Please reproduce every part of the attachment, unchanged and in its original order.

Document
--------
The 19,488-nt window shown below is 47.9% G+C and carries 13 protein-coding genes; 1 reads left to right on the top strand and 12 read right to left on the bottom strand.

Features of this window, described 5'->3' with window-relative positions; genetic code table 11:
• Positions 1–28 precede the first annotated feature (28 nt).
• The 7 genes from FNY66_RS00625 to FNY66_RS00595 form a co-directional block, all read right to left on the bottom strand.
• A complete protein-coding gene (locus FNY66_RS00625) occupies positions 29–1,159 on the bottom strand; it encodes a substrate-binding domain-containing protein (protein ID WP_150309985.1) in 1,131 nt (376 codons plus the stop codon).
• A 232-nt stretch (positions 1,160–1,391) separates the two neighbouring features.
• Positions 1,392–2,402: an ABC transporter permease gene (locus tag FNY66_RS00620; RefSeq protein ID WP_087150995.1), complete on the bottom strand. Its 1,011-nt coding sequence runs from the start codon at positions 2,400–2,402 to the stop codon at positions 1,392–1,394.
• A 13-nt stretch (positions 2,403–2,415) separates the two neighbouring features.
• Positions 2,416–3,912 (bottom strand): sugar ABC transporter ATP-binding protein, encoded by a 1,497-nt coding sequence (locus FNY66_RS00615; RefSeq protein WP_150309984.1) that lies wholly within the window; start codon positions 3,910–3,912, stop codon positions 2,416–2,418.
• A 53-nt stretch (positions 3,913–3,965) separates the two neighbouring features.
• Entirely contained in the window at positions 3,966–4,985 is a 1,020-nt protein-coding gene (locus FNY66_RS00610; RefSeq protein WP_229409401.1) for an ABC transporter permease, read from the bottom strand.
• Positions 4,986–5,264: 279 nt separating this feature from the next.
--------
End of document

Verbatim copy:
The 19,488-nt window shown below is 47.9% G+C and carries 13 protein-coding genes; 1 reads left to right on the top strand and 12 read right to left on the bottom strand.

Features of this window, described 5'->3' with window-relative positions; genetic code table 11:
• Positions 1–28 precede the first annotated feature (28 nt).
• The 7 genes from FNY66_RS00625 to FNY66_RS00595 form a co-directional block, all read right to left on the bottom strand.
• A complete protein-coding gene (locus FNY66_RS00625) occupies positions 29–1,159 on the bottom strand; it encodes a substrate-binding domain-containing protein (protein ID WP_150309985.1) in 1,131 nt (376 codons plus the stop codon).
• A 232-nt stretch (positions 1,160–1,391) separates the two neighbouring features.
• Positions 1,392–2,402: an ABC transporter permease gene (locus tag FNY66_RS00620; RefSeq protein ID WP_087150995.1), complete on the bottom strand. Its 1,011-nt coding sequence runs from the start codon at positions 2,400–2,402 to the stop codon at positions 1,392–1,394.
• A 13-nt stretch (positions 2,403–2,415) separates the two neighbouring features.
• Positions 2,416–3,912 (bottom strand): sugar ABC transporter ATP-binding protein, encoded by a 1,497-nt coding sequence (locus FNY66_RS00615; RefSeq protein WP_150309984.1) that lies wholly within the window; start codon positions 3,910–3,912, stop codon positions 2,416–2,418.
• A 53-nt stretch (positions 3,913–3,965) separates the two neighbouring features.
• Entirely contained in the window at positions 3,966–4,985 is a 1,020-nt protein-coding gene (locus FNY66_RS00610; RefSeq protein WP_229409401.1) for an ABC transporter permease, read from the bottom strand.
• Positions 4,986–5,264: 279 nt separating this feature from the next.